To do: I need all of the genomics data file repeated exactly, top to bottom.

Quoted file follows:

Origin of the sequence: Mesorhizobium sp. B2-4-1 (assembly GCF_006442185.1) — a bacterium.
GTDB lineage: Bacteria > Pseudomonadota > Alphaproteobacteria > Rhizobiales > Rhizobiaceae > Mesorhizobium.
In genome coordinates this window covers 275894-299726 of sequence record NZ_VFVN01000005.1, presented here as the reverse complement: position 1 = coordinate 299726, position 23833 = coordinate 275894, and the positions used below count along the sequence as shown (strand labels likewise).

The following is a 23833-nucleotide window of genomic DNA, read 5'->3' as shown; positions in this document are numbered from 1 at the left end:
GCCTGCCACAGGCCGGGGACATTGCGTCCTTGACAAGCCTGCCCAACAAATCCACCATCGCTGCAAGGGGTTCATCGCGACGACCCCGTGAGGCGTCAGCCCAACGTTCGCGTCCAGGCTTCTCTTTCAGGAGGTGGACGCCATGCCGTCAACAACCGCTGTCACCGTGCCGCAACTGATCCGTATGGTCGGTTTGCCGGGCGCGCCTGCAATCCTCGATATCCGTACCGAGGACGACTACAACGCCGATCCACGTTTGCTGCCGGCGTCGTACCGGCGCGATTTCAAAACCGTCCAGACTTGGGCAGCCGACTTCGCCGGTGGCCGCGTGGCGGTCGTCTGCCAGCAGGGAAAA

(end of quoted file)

Origin of the sequence: Mesorhizobium sp. B2-4-1 (assembly GCF_006442185.1) — a bacterium.
GTDB lineage: Bacteria > Pseudomonadota > Alphaproteobacteria > Rhizobiales > Rhizobiaceae > Mesorhizobium.
In genome coordinates this window covers 275894-299726 of sequence record NZ_VFVN01000005.1, presented here as the reverse complement: position 1 = coordinate 299726, position 23833 = coordinate 275894, and the positions used below count along the sequence as shown (strand labels likewise).

The following is a 23833-nucleotide window of genomic DNA, read 5'->3' as shown; positions in this document are numbered from 1 at the left end:
GCCTGCCACAGGCCGGGGACATTGCGTCCTTGACAAGCCTGCCCAACAAATCCACCATCGCTGCAAGGGGTTCATCGCGACGACCCCGTGAGGCGTCAGCCCAACGTTCGCGTCCAGGCTTCTCTTTCAGGAGGTGGACGCCATGCCGTCAACAACCGCTGTCACCGTGCCGCAACTGATCCGTATGGTCGGTTTGCCGGGCGCGCCTGCAATCCTCGATATCCGTACCGAGGACGACTACAACGCCGATCCACGTTTGCTGCCGGCGTCGTACCGGCGCGATTTCAAAACCGTCCAGACTTGGGCAGCCGACTTCGCCGGTGGCCGCGTGGCGGTCGTCTGCCAGCAGGGAAAA